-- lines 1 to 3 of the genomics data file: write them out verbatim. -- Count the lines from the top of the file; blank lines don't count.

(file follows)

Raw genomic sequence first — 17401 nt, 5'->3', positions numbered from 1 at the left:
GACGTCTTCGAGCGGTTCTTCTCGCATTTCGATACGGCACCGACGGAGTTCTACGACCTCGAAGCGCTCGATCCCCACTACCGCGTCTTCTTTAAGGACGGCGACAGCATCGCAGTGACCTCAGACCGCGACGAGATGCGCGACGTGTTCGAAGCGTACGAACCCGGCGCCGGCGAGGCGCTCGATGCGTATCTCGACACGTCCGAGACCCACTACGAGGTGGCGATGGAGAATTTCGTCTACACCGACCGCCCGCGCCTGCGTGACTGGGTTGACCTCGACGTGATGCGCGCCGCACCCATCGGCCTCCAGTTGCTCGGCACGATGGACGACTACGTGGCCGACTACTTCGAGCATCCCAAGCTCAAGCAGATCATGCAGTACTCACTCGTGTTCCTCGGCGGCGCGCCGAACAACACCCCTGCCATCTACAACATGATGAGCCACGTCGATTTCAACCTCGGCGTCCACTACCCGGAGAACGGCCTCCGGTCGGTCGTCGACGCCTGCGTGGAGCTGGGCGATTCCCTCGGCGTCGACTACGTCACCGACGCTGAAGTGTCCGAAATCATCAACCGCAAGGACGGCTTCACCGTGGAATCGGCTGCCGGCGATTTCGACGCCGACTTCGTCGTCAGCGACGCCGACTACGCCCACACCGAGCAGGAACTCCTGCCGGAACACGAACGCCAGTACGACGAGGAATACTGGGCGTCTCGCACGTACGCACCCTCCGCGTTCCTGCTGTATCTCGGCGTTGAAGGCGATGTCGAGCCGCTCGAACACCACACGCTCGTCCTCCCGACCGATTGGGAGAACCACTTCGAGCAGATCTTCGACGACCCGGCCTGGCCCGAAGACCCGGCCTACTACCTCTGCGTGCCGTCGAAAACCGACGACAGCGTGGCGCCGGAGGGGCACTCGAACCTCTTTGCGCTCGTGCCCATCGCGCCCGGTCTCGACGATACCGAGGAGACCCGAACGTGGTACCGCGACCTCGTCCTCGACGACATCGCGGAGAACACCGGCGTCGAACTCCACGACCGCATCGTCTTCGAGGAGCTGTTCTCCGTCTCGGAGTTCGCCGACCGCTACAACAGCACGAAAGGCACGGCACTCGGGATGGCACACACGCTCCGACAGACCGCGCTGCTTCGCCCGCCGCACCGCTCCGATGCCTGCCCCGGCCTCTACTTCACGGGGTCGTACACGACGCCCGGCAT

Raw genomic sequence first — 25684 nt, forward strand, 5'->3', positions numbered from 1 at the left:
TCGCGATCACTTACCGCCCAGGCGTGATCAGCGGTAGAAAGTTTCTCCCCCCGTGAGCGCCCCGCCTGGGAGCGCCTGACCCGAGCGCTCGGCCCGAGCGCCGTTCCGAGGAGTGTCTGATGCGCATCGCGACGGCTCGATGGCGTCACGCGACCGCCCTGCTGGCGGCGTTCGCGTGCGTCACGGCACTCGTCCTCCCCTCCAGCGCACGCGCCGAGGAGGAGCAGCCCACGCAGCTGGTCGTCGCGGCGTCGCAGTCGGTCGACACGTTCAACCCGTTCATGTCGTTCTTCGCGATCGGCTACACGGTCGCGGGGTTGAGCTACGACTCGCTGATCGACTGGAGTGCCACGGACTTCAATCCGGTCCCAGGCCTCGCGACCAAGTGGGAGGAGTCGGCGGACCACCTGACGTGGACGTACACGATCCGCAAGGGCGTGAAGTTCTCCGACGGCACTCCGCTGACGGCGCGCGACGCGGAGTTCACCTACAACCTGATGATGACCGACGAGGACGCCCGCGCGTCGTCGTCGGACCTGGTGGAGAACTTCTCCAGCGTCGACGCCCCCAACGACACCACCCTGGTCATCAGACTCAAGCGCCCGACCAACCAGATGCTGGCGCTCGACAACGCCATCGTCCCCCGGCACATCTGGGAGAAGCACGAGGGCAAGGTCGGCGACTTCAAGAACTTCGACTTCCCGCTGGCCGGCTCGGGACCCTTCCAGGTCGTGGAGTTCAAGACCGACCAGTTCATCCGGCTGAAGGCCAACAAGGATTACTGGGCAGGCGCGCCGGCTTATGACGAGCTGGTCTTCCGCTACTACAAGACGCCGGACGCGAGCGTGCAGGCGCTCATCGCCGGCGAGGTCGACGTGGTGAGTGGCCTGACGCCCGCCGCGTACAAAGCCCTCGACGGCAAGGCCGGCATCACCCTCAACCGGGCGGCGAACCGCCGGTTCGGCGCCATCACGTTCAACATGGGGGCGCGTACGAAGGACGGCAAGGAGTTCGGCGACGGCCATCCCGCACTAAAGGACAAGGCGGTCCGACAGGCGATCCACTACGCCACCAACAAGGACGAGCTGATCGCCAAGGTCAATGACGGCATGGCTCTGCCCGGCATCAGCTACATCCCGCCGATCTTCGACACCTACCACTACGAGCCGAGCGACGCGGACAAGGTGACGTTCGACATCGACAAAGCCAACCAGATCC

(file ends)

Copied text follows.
Raw genomic sequence first — 17401 nt, 5'->3', positions numbered from 1 at the left:
GACGTCTTCGAGCGGTTCTTCTCGCATTTCGATACGGCACCGACGGAGTTCTACGACCTCGAAGCGCTCGATCCCCACTACCGCGTCTTCTTTAAGGACGGCGACAGCATCGCAGTGACCTCAGACCGCGACGAGATGCGCGACGTGTTCGAAGCGTACGAACCCGGCGCCGGCGAGGCGCTCGATGCGTATCTCGACACGTCCGAGACCCACTACGAGGTGGCGATGGAGAATTTCGTCTACACCGACCGCCCGCGCCTGCGTGACTGGGTTGACCTCGACGTGATGCGCGCCGCACCCATCGGCCTCCAGTTGCTCGGCACGATGGACGACTACGTGGCCGACTACTTCGAGCATCCCAAGCTCAAGCAGATCATGCAGTACTCACTCGTGTTCCTCGGCGGCGCGCCGAACAACACCCCTGCCATCTACAACATGATGAGCCACGTCGATTTCAACCTCGGCGTCCACTACCCGGAGAACGGCCTCCGGTCGGTCGTCGACGCCTGCGTGGAGCTGGGCGATTCCCTCGGCGTCGACTACGTCACCGACGCTGAAGTGTCCGAAATCATCAACCGCAAGGACGGCTTCACCGTGGAATCGGCTGCCGGCGATTTCGACGCCGACTTCGTCGTCAGCGACGCCGACTACGCCCACACCGAGCAGGAACTCCTGCCGGAACACGAACGCCAGTACGACGAGGAATACTGGGCGTCTCGCACGTACGCACCCTCCGCGTTCCTGCTGTATCTCGGCGTTGAAGGCGATGTCGAGCCGCTCGAACACCACACGCTCGTCCTCCCGACCGATTGGGAGAACCACTTCGAGCAGATCTTCGACGACCCGGCCTGGCCCGAAGACCCGGCCTACTACCTCTGCGTGCCGTCGAAAACCGACGACAGCGTGGCGCCGGAGGGGCACTCGAACCTCTTTGCGCTCGTGCCCATCGCGCCCGGTCTCGACGATACCGAGGAGACCCGAACGTGGTACCGCGACCTCGTCCTCGACGACATCGCGGAGAACACCGGCGTCGAACTCCACGACCGCATCGTCTTCGAGGAGCTGTTCTCCGTCTCGGAGTTCGCCGACCGCTACAACAGCACGAAAGGCACGGCACTCGGGATGGCACACACGCTCCGACAGACCGCGCTGCTTCGCCCGCCGCACCGCTCCGATGCCTGCCCCGGCCTCTACTTCACGGGGTCGTACACGACGCCCGGCAT

Raw genomic sequence first — 25684 nt, forward strand, 5'->3', positions numbered from 1 at the left: